In a conversation with WGBH’s Jim Braude on the Greater Boston show this week, Jackson acknowledged the 46 percent of those polled who have either never heard of him or haven’t formed an opinion about him. The poll found that 39 percent of respondents said they have personally met Walsh.

“They’re gonna meet me,” Jackson told Braude. “What this poll lets me know is that I need to get out into the neighborhoods. It also shows, though, that Mayor Walsh with 4 million bucks in the bank, only has a little over 50 percent of folks saying they’re going to vote for him. That shows trouble, and that gives an opportunity for me to speak about the issues that people care [about].”

The poll highlighted several issues that are priorities for Jackson. About 71 percent of respondents said they were dissatisfied or very dissatisfied with the price of housing in the city, and 58 percent said they were dissatisfied or very dissatisfied with Boston’s cost of living. Some 75 percent of people in Boston make under $50,000 a year, Jackson emphasized in his interview with the Reporter.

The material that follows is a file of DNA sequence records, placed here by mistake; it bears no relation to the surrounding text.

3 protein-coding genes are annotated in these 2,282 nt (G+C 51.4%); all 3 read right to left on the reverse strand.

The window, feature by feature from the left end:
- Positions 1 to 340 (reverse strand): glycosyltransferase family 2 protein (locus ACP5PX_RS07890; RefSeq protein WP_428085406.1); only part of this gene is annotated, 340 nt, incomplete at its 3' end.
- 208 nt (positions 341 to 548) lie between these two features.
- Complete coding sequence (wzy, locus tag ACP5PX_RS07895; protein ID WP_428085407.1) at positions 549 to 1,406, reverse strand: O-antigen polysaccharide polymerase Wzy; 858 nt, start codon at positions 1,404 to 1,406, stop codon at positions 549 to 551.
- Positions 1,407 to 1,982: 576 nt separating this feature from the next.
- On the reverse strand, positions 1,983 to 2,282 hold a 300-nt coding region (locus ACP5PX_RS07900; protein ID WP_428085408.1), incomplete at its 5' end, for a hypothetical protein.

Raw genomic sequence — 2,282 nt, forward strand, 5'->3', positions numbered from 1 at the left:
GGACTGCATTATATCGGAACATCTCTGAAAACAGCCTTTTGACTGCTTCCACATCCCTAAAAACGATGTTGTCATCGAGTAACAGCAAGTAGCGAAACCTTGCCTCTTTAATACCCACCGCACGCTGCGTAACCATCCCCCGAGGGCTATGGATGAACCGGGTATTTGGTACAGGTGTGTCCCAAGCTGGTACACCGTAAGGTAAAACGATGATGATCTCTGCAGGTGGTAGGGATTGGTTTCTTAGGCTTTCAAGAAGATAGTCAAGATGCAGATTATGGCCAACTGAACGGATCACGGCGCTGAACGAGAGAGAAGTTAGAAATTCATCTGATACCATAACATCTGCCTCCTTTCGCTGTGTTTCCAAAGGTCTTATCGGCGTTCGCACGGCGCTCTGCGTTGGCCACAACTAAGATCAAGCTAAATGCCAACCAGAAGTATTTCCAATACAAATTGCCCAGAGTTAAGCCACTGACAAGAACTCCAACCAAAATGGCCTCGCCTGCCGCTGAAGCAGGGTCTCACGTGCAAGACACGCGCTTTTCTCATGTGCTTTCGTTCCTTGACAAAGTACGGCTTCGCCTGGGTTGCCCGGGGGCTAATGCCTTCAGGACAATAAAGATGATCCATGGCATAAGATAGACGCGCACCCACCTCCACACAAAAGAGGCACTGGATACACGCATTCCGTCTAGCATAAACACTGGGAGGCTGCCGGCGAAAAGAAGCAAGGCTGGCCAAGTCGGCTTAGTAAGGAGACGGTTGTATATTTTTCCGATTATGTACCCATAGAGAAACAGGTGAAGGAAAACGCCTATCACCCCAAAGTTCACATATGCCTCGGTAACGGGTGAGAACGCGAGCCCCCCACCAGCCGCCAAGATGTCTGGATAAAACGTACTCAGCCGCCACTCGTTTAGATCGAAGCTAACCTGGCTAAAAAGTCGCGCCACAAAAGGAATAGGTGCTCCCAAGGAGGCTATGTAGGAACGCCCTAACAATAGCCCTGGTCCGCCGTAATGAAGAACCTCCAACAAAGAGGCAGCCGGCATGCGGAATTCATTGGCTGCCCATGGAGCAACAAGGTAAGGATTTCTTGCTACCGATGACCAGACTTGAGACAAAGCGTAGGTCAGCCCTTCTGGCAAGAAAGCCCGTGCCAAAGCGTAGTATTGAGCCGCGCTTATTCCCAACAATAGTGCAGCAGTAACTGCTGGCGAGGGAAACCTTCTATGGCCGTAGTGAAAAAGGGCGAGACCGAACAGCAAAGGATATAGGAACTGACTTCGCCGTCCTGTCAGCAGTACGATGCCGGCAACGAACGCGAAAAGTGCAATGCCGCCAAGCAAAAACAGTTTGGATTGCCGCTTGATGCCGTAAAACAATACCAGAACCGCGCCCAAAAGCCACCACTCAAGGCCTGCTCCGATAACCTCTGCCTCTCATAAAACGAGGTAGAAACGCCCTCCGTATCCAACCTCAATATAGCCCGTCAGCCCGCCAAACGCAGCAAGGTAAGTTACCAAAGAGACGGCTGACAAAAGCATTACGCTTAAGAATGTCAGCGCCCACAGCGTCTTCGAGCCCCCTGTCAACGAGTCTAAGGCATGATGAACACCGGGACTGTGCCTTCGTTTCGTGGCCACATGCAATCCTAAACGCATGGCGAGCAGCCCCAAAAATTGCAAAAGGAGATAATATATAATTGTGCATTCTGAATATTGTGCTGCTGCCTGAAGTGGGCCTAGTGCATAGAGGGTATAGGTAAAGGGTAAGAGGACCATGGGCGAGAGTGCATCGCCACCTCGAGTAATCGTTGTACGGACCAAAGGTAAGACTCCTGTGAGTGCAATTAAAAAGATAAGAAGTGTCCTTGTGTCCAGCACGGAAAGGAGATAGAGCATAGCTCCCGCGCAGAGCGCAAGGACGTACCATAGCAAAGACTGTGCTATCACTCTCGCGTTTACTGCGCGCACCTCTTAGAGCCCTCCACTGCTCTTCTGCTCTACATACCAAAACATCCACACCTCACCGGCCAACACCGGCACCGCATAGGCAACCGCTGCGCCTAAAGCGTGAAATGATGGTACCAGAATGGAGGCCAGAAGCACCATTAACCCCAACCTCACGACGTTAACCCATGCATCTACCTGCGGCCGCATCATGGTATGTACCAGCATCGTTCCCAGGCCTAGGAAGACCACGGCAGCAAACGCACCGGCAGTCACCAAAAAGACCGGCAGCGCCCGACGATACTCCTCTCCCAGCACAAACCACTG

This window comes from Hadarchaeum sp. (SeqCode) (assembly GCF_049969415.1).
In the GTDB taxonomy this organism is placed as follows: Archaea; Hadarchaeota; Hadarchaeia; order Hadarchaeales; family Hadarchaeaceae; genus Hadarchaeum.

“We are a campaign that is uniting the city,” he said. “These are neighborhoods and communities that were built up by working families who raised their families — and by raising their families they raised their neighborhoods — and now they are being decimated by such upward pressure.”

Jackson said he would mandate a higher proportion of affordable housing in new developments and re-define the way “affordability” is calculated— replacing the Area Median Income metric, which includes the metropolitan area— with one that is Boston-specific.

Public education is the other key plank in Jackson’s messaging effort. In the Menino era, he said, “there’s a whole lot more we could have done with building more schools.” But even during the 2009 recession, he noted, “you still saw investment.”